4. In the field of repetition dates on the just repeated page write the number of the repetition, today's date and the number of items that have not been remembered
For example, if you have just repeated the page for the third time, and today's date is March 6, 1993, then for the number of failures is equal to 2, the field of repetition dates could look as follows:
No Date U 1 Feb 23, 1993 23 2 Feb 27, 1993 4 3 Mar 6, 1993 2
5. Using the table of repetition intervals from the first page of the schedule book (see Fig. 2), determine the date of the next repetition of the just repeated page
6. Write down the number of the considered page in the schedule book, on a page and line corresponding to the date of the next repetition
7. Go back to today's date in the schedule book and draw a circle around the number of the just repeated page. Go to Step 2
8. If you do not have any more time allocated for today then stop working with SuperMemo. Otherwise check if you have some pages in the databook that are filled with questions and answers but have not yet been memorized (i.e., fields of repetitions scores and repetitions dates are empty). If you do not have such pages then go to Step 9, otherwise you can learn some of these new pages and put them for the second repetition in four days. In order to do so, repeat the new pages as in Step 3 and write their numbers in the schedule book, on the page and line corresponding to the date of the next repetition coming in four days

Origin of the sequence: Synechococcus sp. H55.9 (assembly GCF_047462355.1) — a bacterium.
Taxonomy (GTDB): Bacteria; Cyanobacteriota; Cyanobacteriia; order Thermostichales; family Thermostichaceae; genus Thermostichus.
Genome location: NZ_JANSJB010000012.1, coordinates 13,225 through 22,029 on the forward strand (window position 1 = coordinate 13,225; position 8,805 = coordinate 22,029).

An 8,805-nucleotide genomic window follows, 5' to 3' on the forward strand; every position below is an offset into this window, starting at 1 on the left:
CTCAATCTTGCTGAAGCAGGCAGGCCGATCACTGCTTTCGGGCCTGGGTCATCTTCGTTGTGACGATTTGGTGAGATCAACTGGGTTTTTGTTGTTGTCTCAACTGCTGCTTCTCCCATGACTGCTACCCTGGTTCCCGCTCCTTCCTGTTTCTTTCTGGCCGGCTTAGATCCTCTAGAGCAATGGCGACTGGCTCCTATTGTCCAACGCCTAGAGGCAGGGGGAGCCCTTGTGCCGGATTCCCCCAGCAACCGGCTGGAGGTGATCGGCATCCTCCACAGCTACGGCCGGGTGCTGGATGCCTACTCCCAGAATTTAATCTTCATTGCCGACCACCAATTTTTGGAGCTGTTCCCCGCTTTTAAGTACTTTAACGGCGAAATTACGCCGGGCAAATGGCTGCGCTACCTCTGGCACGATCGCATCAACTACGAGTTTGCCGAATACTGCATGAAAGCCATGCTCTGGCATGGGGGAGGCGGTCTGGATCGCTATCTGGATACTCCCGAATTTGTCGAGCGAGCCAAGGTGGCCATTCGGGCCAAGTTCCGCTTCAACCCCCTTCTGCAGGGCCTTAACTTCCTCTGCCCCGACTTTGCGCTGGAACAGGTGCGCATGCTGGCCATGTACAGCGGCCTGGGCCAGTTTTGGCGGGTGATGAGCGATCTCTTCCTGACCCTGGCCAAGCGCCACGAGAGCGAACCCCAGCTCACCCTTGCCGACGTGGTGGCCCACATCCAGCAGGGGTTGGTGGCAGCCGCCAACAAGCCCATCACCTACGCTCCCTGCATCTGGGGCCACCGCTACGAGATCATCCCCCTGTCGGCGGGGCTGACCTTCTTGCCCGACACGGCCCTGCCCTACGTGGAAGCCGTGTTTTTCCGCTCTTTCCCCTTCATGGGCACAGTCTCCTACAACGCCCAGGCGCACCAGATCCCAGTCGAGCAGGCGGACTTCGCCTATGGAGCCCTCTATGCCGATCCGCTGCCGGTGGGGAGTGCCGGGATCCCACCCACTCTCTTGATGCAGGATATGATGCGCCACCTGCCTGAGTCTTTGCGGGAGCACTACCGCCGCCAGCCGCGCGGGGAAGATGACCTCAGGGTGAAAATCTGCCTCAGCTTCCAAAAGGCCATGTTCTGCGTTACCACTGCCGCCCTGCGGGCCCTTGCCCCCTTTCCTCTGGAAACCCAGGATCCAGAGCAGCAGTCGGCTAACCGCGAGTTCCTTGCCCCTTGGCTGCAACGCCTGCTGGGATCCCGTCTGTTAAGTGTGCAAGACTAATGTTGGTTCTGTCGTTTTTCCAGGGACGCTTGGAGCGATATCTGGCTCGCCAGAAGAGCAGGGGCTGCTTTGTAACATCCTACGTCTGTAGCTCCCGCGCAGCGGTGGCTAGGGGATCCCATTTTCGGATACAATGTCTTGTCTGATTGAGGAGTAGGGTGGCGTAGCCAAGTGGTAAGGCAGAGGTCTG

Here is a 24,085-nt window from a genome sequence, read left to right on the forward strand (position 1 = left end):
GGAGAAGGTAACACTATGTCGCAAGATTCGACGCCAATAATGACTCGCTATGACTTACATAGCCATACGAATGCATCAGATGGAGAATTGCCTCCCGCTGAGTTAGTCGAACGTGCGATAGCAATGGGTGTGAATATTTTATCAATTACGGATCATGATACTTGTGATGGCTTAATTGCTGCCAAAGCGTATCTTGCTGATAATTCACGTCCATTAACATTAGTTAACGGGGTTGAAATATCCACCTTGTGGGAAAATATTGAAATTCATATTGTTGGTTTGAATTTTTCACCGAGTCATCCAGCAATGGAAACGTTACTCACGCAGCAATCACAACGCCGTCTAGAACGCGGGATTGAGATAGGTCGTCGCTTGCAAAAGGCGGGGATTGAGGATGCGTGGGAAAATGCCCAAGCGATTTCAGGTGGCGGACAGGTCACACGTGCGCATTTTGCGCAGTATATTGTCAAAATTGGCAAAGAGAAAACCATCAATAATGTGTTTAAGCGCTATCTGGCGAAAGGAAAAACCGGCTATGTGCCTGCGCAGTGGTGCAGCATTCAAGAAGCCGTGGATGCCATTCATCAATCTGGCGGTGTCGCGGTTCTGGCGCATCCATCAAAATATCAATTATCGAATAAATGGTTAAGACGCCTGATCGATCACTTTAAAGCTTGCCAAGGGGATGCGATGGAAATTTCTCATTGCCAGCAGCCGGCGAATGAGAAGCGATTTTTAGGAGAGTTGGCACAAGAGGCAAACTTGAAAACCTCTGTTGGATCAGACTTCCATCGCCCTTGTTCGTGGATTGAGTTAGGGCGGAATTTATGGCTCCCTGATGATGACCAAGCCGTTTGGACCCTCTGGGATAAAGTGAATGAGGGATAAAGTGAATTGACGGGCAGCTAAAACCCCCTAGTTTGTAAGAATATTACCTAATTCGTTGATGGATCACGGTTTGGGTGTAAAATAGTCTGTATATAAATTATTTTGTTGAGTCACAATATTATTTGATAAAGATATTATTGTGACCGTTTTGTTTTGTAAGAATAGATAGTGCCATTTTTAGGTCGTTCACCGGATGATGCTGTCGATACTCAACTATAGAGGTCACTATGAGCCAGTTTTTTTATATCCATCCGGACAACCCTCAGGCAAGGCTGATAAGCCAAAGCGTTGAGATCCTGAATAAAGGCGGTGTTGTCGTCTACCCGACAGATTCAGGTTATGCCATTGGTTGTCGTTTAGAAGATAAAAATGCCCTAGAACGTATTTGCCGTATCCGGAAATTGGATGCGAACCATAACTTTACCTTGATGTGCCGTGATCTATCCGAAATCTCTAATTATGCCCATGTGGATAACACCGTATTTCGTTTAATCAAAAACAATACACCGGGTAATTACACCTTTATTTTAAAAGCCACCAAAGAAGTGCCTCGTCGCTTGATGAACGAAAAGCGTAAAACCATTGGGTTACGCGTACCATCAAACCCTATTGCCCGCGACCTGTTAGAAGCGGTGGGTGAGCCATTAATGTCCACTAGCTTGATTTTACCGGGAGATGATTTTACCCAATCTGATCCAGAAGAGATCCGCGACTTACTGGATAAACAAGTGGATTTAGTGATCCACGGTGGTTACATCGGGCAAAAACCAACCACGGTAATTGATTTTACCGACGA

9. Create some new pages in the databook. Fill them with questions and answers using the source of your knowledge (e.g. a textbook). When you finish filling out new pages, go to Step 8
Some ways to make your work with paper-and-pencil SuperMemo more effective
Having worked with SuperMemo for some time now, you are certainly aware of its shortcomings. You certainly have some intuitions on what the power of the method is, and why it is not thoroughly used. You must have noticed that repetitions of pages are made in increasing intervals and you suspect that these intervals were computed on the base of the properties of human memory. However, there are more and less capable learners; therefore, the table of repetition intervals should be adapted to a given person and the kind of learned knowledge. Moreover, particular questions may be more or less difficult and require different intervals between repetitions. Below, I list some important ways of circumventing the aforementioned problems.
Using double copies of questions